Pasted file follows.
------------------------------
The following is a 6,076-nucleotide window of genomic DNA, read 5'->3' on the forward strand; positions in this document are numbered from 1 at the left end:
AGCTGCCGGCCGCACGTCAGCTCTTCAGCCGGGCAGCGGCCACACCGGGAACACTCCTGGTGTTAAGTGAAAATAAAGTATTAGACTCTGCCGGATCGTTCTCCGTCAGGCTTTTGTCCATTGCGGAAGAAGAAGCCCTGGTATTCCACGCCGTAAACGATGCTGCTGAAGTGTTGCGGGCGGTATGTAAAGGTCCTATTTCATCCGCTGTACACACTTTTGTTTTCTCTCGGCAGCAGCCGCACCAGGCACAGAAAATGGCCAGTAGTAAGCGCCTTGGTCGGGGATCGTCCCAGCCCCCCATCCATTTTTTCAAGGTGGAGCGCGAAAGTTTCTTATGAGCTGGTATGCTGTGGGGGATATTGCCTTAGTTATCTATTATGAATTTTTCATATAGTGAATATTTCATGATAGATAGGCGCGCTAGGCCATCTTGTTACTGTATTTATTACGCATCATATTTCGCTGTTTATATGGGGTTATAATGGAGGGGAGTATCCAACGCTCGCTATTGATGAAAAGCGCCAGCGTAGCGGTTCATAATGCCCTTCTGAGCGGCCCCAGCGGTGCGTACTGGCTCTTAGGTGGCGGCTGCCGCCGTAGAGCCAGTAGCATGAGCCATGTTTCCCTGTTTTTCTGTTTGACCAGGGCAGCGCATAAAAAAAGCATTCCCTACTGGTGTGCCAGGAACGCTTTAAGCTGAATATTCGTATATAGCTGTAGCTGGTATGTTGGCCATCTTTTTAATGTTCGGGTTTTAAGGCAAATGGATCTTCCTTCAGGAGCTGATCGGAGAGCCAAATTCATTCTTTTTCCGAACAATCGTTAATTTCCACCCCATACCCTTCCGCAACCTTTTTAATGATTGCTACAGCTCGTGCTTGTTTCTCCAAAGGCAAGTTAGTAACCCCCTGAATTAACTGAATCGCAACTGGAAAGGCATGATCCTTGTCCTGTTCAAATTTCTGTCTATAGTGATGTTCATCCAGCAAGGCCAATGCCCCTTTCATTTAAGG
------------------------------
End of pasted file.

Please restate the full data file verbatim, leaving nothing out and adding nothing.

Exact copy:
The following is a 6,076-nucleotide window of genomic DNA, read 5'->3' on the forward strand; positions in this document are numbered from 1 at the left end:
AGCTGCCGGCCGCACGTCAGCTCTTCAGCCGGGCAGCGGCCACACCGGGAACACTCCTGGTGTTAAGTGAAAATAAAGTATTAGACTCTGCCGGATCGTTCTCCGTCAGGCTTTTGTCCATTGCGGAAGAAGAAGCCCTGGTATTCCACGCCGTAAACGATGCTGCTGAAGTGTTGCGGGCGGTATGTAAAGGTCCTATTTCATCCGCTGTACACACTTTTGTTTTCTCTCGGCAGCAGCCGCACCAGGCACAGAAAATGGCCAGTAGTAAGCGCCTTGGTCGGGGATCGTCCCAGCCCCCCATCCATTTTTTCAAGGTGGAGCGCGAAAGTTTCTTATGAGCTGGTATGCTGTGGGGGATATTGCCTTAGTTATCTATTATGAATTTTTCATATAGTGAATATTTCATGATAGATAGGCGCGCTAGGCCATCTTGTTACTGTATTTATTACGCATCATATTTCGCTGTTTATATGGGGTTATAATGGAGGGGAGTATCCAACGCTCGCTATTGATGAAAAGCGCCAGCGTAGCGGTTCATAATGCCCTTCTGAGCGGCCCCAGCGGTGCGTACTGGCTCTTAGGTGGCGGCTGCCGCCGTAGAGCCAGTAGCATGAGCCATGTTTCCCTGTTTTTCTGTTTGACCAGGGCAGCGCATAAAAAAAGCATTCCCTACTGGTGTGCCAGGAACGCTTTAAGCTGAATATTCGTATATAGCTGTAGCTGGTATGTTGGCCATCTTTTTAATGTTCGGGTTTTAAGGCAAATGGATCTTCCTTCAGGAGCTGATCGGAGAGCCAAATTCATTCTTTTTCCGAACAATCGTTAATTTCCACCCCATACCCTTCCGCAACCTTTTTAATGATTGCTACAGCTCGTGCTTGTTTCTCCAAAGGCAAGTTAGTAACCCCCTGAATTAACTGAATCGCAACTGGAAAGGCATGATCCTTGTCCTGTTCAAATTTCTGTCTATAGTGATGTTCATCCAGCAAGGCCAATGCCCCTTTCATTTAAGG